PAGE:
Do you never pass the salt directly to your dining companion or seat yourself at a table laid for 13 or 17?
If this sounds like you, you're not alone when it comes to adhering to crazy superstitions surrounding food and cooking, which are commonplace around the globe and adhered to by many individuals in different cultures.
From Russia and China to the Czech Republic and South America, some countries have very precise table customs, which are worth knowing about on visit to avoid upsetting your host.
Find out why the dishes cooked by brides in Russia are always so salty and why you can't bring a banana on a ship, plus many more below...
15 Crazy Food Superstitions
1. Crack a wishbone
In the USA and UK the wishbone is often pulled apart with a friend and when it snaps the person with the largest remaining piece gets to make a wish...
2. Slurping noodles
In China, noodles symbolise a long life, which is why they are slurped down whole, as to cut them would harm longevity.
3. Rub salt into the wound
According to Russian tradition, if a woman uses too much salt in the kitchen it signifies they are in love, which is why brides, who traditionally had to salt food for the in-laws, always add more salt than they should, so as not to seem any less enamoured with their new husband.
Spilling salt is also considered very unlucky. If you spill salt, the only way to reverse your bad luck is to throw some salt with your right hand over your left shoulder.
Superstitions surrounding chopsticks are rife, but the mose important one to adhere to when dining in China or Japan is never placing chopsticks upright in a bowl or rice as it could signifty an early demise.
In some countries, to drop a fork means that a woman will come and visit, whereas dropping a knife indicates a male visitor. If you don't want to hear a rap at the door be sure to hold firmly onto your cutlery.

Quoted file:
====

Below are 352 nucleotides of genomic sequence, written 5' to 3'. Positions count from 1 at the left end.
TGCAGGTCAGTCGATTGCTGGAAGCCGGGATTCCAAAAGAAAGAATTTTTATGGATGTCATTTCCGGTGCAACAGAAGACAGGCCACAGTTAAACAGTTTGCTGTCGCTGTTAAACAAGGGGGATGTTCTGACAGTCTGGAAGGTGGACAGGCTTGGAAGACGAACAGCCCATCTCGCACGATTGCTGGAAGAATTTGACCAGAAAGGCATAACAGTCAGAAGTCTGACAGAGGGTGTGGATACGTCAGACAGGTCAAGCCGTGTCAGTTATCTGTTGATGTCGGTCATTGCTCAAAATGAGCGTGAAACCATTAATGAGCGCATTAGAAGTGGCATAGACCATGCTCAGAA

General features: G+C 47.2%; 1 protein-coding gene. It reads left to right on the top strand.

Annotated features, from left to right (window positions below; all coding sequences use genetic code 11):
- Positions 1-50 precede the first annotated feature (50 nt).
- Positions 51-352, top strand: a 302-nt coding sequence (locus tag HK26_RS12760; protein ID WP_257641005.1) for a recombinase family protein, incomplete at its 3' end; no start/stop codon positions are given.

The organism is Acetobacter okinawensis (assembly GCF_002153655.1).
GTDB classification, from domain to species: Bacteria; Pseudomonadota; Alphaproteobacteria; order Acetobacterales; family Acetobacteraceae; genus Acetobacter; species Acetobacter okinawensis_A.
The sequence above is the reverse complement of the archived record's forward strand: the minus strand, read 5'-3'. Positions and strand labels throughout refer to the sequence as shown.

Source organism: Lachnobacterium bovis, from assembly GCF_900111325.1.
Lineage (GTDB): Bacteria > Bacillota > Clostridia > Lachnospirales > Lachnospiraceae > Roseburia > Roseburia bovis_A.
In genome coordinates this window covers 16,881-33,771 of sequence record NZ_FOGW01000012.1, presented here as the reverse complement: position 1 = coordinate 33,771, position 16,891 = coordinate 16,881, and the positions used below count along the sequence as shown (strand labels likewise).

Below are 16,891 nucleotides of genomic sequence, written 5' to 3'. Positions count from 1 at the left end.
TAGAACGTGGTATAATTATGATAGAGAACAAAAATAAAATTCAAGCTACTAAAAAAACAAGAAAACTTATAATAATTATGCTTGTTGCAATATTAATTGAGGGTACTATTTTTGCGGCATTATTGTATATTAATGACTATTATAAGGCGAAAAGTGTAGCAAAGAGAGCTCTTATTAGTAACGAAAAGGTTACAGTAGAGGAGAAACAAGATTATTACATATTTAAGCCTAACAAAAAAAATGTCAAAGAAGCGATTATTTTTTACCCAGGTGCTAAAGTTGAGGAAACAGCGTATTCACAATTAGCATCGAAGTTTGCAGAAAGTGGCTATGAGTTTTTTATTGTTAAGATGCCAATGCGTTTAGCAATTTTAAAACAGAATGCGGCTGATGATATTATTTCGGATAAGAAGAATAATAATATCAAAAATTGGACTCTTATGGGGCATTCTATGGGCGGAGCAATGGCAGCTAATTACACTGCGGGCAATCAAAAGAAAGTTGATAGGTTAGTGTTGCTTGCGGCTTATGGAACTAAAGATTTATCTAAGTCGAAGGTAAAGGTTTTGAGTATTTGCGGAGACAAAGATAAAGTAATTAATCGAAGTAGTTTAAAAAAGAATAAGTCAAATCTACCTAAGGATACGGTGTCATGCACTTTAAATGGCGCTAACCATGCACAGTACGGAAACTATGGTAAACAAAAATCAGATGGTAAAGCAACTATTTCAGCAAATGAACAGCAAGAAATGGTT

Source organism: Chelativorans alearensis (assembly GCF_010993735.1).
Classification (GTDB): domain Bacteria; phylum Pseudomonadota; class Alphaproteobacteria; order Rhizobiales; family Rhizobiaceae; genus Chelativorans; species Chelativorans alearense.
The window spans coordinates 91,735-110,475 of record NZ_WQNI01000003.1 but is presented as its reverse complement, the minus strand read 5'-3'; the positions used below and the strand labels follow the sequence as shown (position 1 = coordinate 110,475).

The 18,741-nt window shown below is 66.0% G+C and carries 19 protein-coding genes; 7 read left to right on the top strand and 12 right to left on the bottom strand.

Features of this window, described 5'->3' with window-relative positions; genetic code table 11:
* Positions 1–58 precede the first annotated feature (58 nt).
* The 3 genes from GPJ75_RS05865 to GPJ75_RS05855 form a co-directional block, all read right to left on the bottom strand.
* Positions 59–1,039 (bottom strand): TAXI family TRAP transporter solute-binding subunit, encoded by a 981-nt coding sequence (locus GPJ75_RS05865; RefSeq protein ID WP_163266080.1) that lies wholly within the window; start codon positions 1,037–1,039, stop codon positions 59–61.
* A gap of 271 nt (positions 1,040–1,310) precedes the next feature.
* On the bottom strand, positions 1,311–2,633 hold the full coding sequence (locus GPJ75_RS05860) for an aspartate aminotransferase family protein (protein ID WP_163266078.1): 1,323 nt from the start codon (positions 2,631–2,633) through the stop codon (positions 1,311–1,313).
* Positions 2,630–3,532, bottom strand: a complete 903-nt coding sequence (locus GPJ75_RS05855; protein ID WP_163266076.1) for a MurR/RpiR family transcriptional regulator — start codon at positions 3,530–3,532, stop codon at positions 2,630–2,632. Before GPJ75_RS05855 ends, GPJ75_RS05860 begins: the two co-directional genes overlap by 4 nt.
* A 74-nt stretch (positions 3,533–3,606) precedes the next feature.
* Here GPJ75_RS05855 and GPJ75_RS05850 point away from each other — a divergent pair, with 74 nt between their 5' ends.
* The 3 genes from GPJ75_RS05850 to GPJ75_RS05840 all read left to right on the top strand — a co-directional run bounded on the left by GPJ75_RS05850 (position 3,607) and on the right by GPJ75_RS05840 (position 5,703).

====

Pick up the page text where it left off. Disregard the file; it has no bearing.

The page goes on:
6. Birthday Cake
The celebratory birthday cake ritual is similar in many parts of the world: while guests singing "Happy Birthday" and the candles on top might appear festive, the roots of this tradition are actually in driving away evil spirits attracted by the party.
7. Good Luck Grapes
In South America, the tradition is to welcome in the new year by eating 12 grapes at the chime of midnight. Each grape symbolises a month of the new year ahead, with any 'sour grapes' being an indicator of a bad month to come.
Historically you would never find bananas on board a British ship as they were considered a bad omen for fishing, or even bad luck for the whole crew. Legend has it that the entire crew of a ship carrying bananas was once killed off due to a bacterium carried by the fruit. However, some say that it's because bananas decompose much faster than other fruit during a sea voyage.
9. Odd and Even
In China attention is always given to the number of courses ordered: always ask for a number of courses equal to that of the diners. An odd dish is a bad omen, as they are generally served during a funeral feast. It's also the case in the Czech Republic: the table for Christmas dinner must be prepared for an even number of guests, as an odd number brings bad luck.
10. Tea and Milk
In addition to being used to predict the future, tea is also subject to many other superstitions, for example, you should never put milk in tea before the sugar, not unless you intend on never receiving a proposal of marriage.
11. Upside down bread and the rest...
Bread is linked with many superstitions. In Italy, bread placed upside down on the table is considered bad form, while in other countries it is bad luck to find a hole in a loaf when slicing through it, symbolising an impending death, while a cross baked onto the top of a loaf can be thought to chase away the devil.
On a lighter note, if you're looking for a ring on your finger never ever take the last piece of cake or the last biscuit on a plate or you'll never find a spouse.
When it comes to cooking gifts avoid giving a knife if you're superstitious as it symbolises 'severing' ties with that person. However, if you're set on gifting an amazing chef's knife, just ask for a penny in return to break the curse.
Eggs are another popular food surrounded by various superstitious beliefs around the theme of fertility: Eggs planted in fields or eggshells thrown between crops are thought to ensure a good harvest. Whereas if you crack open an egg with two yolks you will be blessed with many children, and if you want to make a homemade cake do it as the sun rises and don't throw away the eggshells before the cake has finished baking.
15. Apple seeds
Still on the theme of fertility, try cutting into an apple and counting the pips, which they say will indicate how many offspring you will have.
These are tough times for chefs and restaurant professionals around the world, but there has never been a better time to seek advice and help around a number of topics affecting hospitality workers. Here's a round-up of some of the most useful resources for chefs.